By Joyanne James. “I’m interested in the child’s well-being!” say both the parent and teacher during every argument. But, while words are being exchanged all term, the child’s well-being is suffering.
The relationship between the parent and teacher is just as crucial as the one between the child’s mother and father. In a home with constant conflict, the child develops an identity crisis.
The child enters the school system and learns to cope with this identity crisis with the help of teachers, friends, teammates, and a guidance counsellor.
When home conflicts with school
Whether children come from a functional home or not, they enter functional schools with a system designed by professional educators.
The school prepares children academically with reading, math and science for writing exams. It prepares them socially with group work, drama and sports for becoming functional people in the real world.
Just like when you are counting, the number 3 can only be said after you say 1 and 2. The school is number 3 depending on parent 1 and parent 2 at home to do their part.
A break-down in the mother-father relationship at home means that the teacher will be receiving a child with issues from the get-go.
As much as single parents would like to believe that their issues have absolutely no effect on their children, the truth is, teachers deal with these issues daily.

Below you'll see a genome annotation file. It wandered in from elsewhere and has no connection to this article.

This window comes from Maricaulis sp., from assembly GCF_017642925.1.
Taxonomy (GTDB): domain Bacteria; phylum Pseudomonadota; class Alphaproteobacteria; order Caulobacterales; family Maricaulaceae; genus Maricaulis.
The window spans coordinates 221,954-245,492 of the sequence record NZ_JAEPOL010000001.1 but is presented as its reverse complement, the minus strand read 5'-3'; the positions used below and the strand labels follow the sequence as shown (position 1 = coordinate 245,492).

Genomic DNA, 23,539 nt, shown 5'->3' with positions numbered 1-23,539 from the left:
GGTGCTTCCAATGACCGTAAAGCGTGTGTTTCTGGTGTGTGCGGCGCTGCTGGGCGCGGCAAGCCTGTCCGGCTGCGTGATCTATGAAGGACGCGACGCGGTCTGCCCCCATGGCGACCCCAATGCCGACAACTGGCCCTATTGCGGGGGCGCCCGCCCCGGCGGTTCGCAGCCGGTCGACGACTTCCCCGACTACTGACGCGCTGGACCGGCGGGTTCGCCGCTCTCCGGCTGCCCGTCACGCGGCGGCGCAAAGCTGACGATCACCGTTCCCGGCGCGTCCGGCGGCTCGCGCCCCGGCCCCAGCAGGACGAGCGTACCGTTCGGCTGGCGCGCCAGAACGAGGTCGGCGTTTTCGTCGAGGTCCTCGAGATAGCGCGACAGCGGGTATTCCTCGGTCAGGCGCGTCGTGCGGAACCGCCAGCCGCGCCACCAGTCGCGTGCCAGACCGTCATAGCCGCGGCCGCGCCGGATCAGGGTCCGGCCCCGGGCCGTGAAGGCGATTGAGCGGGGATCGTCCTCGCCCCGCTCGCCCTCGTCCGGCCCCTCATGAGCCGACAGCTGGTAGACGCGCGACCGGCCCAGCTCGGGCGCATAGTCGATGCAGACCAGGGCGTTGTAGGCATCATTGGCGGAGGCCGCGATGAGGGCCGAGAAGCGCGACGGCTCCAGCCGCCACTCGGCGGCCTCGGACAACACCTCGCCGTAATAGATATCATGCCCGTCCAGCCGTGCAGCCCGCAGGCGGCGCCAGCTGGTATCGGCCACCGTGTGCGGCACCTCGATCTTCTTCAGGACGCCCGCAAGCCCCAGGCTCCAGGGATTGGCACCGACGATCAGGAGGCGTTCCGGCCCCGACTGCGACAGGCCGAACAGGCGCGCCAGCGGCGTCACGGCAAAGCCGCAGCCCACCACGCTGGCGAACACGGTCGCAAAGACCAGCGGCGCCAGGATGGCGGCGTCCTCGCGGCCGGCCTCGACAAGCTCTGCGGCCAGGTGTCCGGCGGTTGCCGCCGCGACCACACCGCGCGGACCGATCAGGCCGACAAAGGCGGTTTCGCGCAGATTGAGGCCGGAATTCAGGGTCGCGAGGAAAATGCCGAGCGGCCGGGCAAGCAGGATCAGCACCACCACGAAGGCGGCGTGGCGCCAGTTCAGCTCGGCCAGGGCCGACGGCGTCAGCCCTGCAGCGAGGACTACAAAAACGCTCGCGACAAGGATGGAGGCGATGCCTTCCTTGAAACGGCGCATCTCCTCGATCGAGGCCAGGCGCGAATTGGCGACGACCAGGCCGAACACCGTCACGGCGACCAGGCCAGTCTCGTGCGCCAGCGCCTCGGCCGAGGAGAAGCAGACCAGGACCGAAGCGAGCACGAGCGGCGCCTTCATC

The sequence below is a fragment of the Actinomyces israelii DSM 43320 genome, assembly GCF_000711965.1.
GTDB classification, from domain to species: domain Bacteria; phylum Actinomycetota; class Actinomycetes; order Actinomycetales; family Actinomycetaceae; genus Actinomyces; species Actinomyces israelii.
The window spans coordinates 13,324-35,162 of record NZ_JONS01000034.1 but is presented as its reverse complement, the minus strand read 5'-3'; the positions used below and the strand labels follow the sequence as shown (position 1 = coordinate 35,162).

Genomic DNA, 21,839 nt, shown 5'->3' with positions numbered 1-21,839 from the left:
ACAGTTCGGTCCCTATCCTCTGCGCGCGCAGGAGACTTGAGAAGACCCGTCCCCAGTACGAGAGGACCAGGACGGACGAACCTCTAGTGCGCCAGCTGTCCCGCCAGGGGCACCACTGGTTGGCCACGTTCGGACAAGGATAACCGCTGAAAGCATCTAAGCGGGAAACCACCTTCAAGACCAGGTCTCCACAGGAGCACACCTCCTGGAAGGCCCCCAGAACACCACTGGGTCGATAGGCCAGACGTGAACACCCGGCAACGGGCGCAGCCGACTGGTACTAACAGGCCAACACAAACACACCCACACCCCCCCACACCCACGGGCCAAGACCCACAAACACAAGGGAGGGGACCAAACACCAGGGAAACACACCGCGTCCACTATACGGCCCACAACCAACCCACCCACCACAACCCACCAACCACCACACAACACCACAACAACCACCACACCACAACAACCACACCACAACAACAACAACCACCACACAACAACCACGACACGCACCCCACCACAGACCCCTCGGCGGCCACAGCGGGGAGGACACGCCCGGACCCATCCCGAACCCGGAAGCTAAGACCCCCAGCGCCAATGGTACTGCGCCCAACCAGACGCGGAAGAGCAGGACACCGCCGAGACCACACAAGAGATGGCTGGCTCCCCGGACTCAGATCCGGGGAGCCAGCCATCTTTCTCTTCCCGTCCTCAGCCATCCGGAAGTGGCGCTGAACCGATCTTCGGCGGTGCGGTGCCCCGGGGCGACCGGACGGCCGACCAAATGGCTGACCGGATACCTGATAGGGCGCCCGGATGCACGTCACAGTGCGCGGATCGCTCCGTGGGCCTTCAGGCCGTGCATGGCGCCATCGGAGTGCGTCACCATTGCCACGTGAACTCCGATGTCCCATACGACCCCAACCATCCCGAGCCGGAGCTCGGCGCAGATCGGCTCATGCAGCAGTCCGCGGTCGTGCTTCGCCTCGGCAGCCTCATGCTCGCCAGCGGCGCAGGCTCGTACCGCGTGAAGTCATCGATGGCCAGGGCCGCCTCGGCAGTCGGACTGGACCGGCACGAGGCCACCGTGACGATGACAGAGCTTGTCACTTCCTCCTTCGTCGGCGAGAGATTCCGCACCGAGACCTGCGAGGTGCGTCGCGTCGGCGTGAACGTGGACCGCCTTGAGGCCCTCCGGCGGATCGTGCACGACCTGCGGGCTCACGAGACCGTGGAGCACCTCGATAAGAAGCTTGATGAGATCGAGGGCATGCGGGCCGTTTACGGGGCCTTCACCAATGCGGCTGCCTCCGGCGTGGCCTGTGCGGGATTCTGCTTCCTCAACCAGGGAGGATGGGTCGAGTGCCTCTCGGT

What the parent and teacher do wrong
The first problem of a parent and teacher is playing the blame game. Instead of acting like the mature adults in the child’s life, they criticise each other in front of the child.
Not doing anything
Secondly, it is a problem when the parent is not involved and the teacher does not reach out. Many parents leave it up to the school to do everything and many teachers may fear conflict or remain unconcerned because “life is too short”.
Thirdly, a major problem for a child is the contradicting views of parent and teacher on parenting and teaching. A parent who disagrees with a teacher’s techniques may voice this to the child. A teacher who disagrees with the parenting style at home may also express this to the child.
Fourthly, there is nothing more irritating for a parent and teacher than to be told how to do their job. Conflict arises when a parent tells a teacher how to teach and the teacher informs the parent on how to be a parent. This only stirs up a hostile environment for the child both at home and school.
How conflict between parent and teacher affects a child
Being aware of the importance of having an excellent family-school relationship is the first step to understanding how parent-teacher conflict relates to student abilities.
While the parent and teacher play the blame game, don’t get involved, disagree with opinions, and micromanage each other’s jobs, the child is affected in several ways.
1. Loses respect for authority
Why would a child respect authority if the adults don’t even respect each other? When the authoritative figure at the home clashes with the authoritative figure at the school, the child sees this as nonsensical behaviour and chooses to respect none.